Centre-back Tadhg de Burca gave an exhibition against Cork the last day and the Déise will need another big performance from the Clashmore-Kinsalebeg man on Sunday. Photos: Inpho.
Sunday – Semple Stadium 4 p.m. Munster S.H.C. Final Waterford V Limerick
It was the first Sunday in March this year when Limerick and Waterford met in the Allianz National Hurling League at the LIT Gaelic Ground. Both teams had already qualified for the knockout stages of the League and the only issue to be decided was which would top the group and secure the automatic semi-final seeding alongside Group B leaders Clare. A near full strength Limerick came out on top against a largely experimental Waterford fifteen on a score of 1-21 to 1-17 which was a big improvement on the previous three meetings between the teams over the preceding two years.
A league quarter-final against Kilkenny and a possible run in the League loomed in the run up to the championship and a home game against Tipperary amidst growing optimism but then came the pandemic and all changed utterly. No one could have imagined then that Waterford and Limerick would be facing each other in a Munster Final in an empty Semple Stadium in mid-November. Indeed, throughout the Summer months it looked, at times, like there would be no championship at all but here we are if only under the most stringent conditions.
Limerick’s Cian Lynch about to be blocked down by Waterford’s Jamie Barron during last year’s Munster SHC clash in Walsh Park. Both men will be key to their side’s chances again on Sunday in Thurles.
Waterford go into this game as rank outsiders against a team widely regarded as being the best in the game at this time, physically strong, superbly fit and awash with talented hurlers. They are the current two time National League champions and defending Munster champions as well as the All Ireland champions of 2018, having beaten Waterford’s conquerors of 2017, Galway.
Impressive credentials indeed for a team whose genesis was the winning of two Munster Minor Hurling titles in 2013 and 2014, both achieved with replay victories over Waterford. In 2013 the back door saw Waterford going through to win the All Ireland against Galway after Limerick suffered a shock defeat. Both Waterford and Limerick, with virtually the same players from the minor sides of those two years, went on to win U-21 All Irelands, Limerick in 2015 and 2017, either side of Waterford’s win over Galway in 2015. In Limerick’s case those victories were springboards to the All Ireland win of 2018 and the success of the present team in winning last years Munster title and the two Allianz League titles.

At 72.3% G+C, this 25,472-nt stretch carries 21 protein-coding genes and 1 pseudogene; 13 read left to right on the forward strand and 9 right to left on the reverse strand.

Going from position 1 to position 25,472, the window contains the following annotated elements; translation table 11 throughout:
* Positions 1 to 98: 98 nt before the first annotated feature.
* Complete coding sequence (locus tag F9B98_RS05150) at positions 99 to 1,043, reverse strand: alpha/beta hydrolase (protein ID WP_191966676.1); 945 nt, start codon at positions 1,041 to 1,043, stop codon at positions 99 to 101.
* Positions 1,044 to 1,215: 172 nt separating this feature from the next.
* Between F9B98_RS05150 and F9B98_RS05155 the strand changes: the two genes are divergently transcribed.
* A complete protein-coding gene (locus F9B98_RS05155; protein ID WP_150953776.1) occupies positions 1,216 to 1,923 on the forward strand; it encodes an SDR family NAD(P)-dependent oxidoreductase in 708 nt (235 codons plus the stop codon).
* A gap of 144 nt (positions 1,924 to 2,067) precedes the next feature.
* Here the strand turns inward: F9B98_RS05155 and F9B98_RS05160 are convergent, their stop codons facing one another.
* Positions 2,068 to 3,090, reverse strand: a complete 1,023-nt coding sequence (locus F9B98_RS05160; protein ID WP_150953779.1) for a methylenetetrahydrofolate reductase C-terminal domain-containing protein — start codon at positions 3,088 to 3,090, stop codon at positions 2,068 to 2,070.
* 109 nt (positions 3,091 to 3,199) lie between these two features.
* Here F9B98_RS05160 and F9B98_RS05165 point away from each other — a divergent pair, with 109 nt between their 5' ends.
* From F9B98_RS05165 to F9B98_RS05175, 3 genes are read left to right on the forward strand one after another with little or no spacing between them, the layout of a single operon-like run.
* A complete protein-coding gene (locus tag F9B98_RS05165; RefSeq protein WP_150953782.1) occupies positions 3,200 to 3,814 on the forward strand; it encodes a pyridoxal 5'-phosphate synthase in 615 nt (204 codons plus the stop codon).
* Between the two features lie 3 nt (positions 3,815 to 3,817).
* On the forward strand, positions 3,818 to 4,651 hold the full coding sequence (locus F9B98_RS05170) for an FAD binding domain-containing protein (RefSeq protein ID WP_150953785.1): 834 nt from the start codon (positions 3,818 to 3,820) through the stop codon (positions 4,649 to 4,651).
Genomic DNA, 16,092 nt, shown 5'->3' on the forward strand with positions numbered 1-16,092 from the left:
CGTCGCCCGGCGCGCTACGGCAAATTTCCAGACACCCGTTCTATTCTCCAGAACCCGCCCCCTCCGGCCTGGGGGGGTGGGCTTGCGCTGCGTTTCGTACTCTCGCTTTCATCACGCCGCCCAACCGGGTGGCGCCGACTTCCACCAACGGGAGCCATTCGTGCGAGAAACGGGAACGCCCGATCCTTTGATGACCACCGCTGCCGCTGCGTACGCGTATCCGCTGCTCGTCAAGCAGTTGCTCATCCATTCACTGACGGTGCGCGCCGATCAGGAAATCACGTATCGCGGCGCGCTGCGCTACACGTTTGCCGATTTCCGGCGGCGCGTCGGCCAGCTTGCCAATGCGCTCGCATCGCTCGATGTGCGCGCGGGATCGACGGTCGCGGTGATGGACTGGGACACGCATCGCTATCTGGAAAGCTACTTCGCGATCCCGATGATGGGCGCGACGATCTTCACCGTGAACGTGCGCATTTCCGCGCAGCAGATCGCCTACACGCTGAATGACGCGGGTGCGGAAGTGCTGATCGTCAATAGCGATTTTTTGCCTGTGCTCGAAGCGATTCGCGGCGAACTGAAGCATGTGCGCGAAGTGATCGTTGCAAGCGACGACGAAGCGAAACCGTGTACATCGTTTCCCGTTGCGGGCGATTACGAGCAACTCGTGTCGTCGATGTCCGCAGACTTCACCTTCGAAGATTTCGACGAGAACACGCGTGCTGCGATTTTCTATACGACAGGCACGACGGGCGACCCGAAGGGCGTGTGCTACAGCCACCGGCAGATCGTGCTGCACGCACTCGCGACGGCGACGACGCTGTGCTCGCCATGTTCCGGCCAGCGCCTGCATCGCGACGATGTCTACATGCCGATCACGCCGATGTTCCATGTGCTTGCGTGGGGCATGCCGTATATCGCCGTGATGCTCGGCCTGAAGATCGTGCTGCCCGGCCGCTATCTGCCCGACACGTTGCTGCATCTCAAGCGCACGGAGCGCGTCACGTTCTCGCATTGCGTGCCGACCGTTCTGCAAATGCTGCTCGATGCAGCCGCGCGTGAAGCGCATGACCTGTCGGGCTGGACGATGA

It is worth noting that as many as eight of successful Limerick minor sides participated in the wins over Clare and Tipperary as compared to three starting for Waterford against Cork, Conor Prunty, Austin Gleeson and Stephen Bennett with Darragh Lyons and Patrick Curran coming on as subs.
Austin Gleeson’s battle with Declan Hannon should have a big bearing on Sunday’s outcome.
LIMERICK CAN BE BEATEN
In this blitz like championship Limerick cruised past Clare in Thurles before impressively disposing of defending All Ireland champions Tipperary in Pairc Ui Chaoimh, making light of the horrendous conditions on the day. They are a side that has collected an impressive share of silverware over the past two years and yet, for all the hype surrounding them, they have had their lapses.
In their All Ireland winning year of 2018 they drew with Cork in their ‘Round Robin’ tie before losing to Clare in the Munster Final and last year they lost to Cork in their opening round tie and also lost to Tipperary in Thurles before later avenging that defeat when they beat Tipperary in the Munster final in Limerick. They then went on to lose the All Ireland semi-final to Kilkenny by a single point. Clearly then, they are a side, for all the hype around them, that can be beaten on a given day by a side that is prepared to go at them.
The sheet anchor of this Limerick team is their halfback line of Diarmuid Byrnes, Declan Hannon and Darragh O’Donovan. Though Kyle Hayes lined out at wing back against Tipperary we can expect him to return to his customary centre forward role for this game. There are signs that the Limerick fullback line is vulnerable and if Waterford can get low ball past their halfbacks to front men Dessie Hutchinson and Stephen Bennett I believe they have the pace and skill to cause big problems.